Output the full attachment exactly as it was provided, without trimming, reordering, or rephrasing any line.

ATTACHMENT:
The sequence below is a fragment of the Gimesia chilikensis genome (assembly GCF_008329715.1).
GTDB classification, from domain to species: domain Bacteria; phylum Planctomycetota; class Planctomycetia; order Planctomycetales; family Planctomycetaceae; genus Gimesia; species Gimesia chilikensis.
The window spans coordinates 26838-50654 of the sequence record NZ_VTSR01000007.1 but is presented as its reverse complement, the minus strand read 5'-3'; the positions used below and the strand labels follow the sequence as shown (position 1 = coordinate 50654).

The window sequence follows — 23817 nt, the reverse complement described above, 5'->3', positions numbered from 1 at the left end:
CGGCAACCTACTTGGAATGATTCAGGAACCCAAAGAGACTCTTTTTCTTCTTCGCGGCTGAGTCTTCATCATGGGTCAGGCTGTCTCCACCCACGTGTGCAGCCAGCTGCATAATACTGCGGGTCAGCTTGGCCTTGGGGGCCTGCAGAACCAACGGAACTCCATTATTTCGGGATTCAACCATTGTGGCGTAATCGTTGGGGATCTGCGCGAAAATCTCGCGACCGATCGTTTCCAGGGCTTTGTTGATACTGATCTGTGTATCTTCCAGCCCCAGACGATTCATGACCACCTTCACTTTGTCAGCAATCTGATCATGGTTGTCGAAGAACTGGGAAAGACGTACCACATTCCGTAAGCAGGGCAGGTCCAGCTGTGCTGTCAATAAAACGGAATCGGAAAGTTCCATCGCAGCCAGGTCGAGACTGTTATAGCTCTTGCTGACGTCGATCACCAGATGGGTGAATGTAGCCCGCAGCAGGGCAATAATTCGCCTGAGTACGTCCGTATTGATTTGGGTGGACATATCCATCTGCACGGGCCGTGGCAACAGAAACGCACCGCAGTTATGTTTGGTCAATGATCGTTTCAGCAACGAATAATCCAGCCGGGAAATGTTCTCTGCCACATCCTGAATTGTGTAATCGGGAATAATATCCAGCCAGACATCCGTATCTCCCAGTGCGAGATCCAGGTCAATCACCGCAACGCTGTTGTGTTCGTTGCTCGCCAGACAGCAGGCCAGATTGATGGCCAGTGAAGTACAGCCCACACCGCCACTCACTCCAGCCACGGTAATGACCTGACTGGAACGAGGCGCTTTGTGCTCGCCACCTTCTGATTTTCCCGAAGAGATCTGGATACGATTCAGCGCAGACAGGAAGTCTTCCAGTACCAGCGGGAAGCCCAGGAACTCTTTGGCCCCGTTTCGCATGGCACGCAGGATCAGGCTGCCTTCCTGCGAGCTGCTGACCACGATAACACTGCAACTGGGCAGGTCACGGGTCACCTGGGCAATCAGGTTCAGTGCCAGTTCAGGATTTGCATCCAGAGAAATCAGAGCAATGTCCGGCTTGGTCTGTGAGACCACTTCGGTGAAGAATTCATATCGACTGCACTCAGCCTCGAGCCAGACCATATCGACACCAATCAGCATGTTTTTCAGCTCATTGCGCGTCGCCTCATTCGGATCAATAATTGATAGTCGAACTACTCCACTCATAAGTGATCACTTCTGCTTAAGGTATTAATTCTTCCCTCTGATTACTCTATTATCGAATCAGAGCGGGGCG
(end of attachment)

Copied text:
The sequence below is a fragment of the Gimesia chilikensis genome (assembly GCF_008329715.1).
GTDB classification, from domain to species: domain Bacteria; phylum Planctomycetota; class Planctomycetia; order Planctomycetales; family Planctomycetaceae; genus Gimesia; species Gimesia chilikensis.
The window spans coordinates 26838-50654 of the sequence record NZ_VTSR01000007.1 but is presented as its reverse complement, the minus strand read 5'-3'; the positions used below and the strand labels follow the sequence as shown (position 1 = coordinate 50654).

The window sequence follows — 23817 nt, the reverse complement described above, 5'->3', positions numbered from 1 at the left end:
CGGCAACCTACTTGGAATGATTCAGGAACCCAAAGAGACTCTTTTTCTTCTTCGCGGCTGAGTCTTCATCATGGGTCAGGCTGTCTCCACCCACGTGTGCAGCCAGCTGCATAATACTGCGGGTCAGCTTGGCCTTGGGGGCCTGCAGAACCAACGGAACTCCATTATTTCGGGATTCAACCATTGTGGCGTAATCGTTGGGGATCTGCGCGAAAATCTCGCGACCGATCGTTTCCAGGGCTTTGTTGATACTGATCTGTGTATCTTCCAGCCCCAGACGATTCATGACCACCTTCACTTTGTCAGCAATCTGATCATGGTTGTCGAAGAACTGGGAAAGACGTACCACATTCCGTAAGCAGGGCAGGTCCAGCTGTGCTGTCAATAAAACGGAATCGGAAAGTTCCATCGCAGCCAGGTCGAGACTGTTATAGCTCTTGCTGACGTCGATCACCAGATGGGTGAATGTAGCCCGCAGCAGGGCAATAATTCGCCTGAGTACGTCCGTATTGATTTGGGTGGACATATCCATCTGCACGGGCCGTGGCAACAGAAACGCACCGCAGTTATGTTTGGTCAATGATCGTTTCAGCAACGAATAATCCAGCCGGGAAATGTTCTCTGCCACATCCTGAATTGTGTAATCGGGAATAATATCCAGCCAGACATCCGTATCTCCCAGTGCGAGATCCAGGTCAATCACCGCAACGCTGTTGTGTTCGTTGCTCGCCAGACAGCAGGCCAGATTGATGGCCAGTGAAGTACAGCCCACACCGCCACTCACTCCAGCCACGGTAATGACCTGACTGGAACGAGGCGCTTTGTGCTCGCCACCTTCTGATTTTCCCGAAGAGATCTGGATACGATTCAGCGCAGACAGGAAGTCTTCCAGTACCAGCGGGAAGCCCAGGAACTCTTTGGCCCCGTTTCGCATGGCACGCAGGATCAGGCTGCCTTCCTGCGAGCTGCTGACCACGATAACACTGCAACTGGGCAGGTCACGGGTCACCTGGGCAATCAGGTTCAGTGCCAGTTCAGGATTTGCATCCAGAGAAATCAGAGCAATGTCCGGCTTGGTCTGTGAGACCACTTCGGTGAAGAATTCATATCGACTGCACTCAGCCTCGAGCCAGACCATATCGACACCAATCAGCATGTTTTTCAGCTCATTGCGCGTCGCCTCATTCGGATCAATAATTGATAGTCGAACTACTCCACTCATAAGTGATCACTTCTGCTTAAGGTATTAATTCTTCCCTCTGATTACTCTATTATCGAATCAGAGCGGGGCG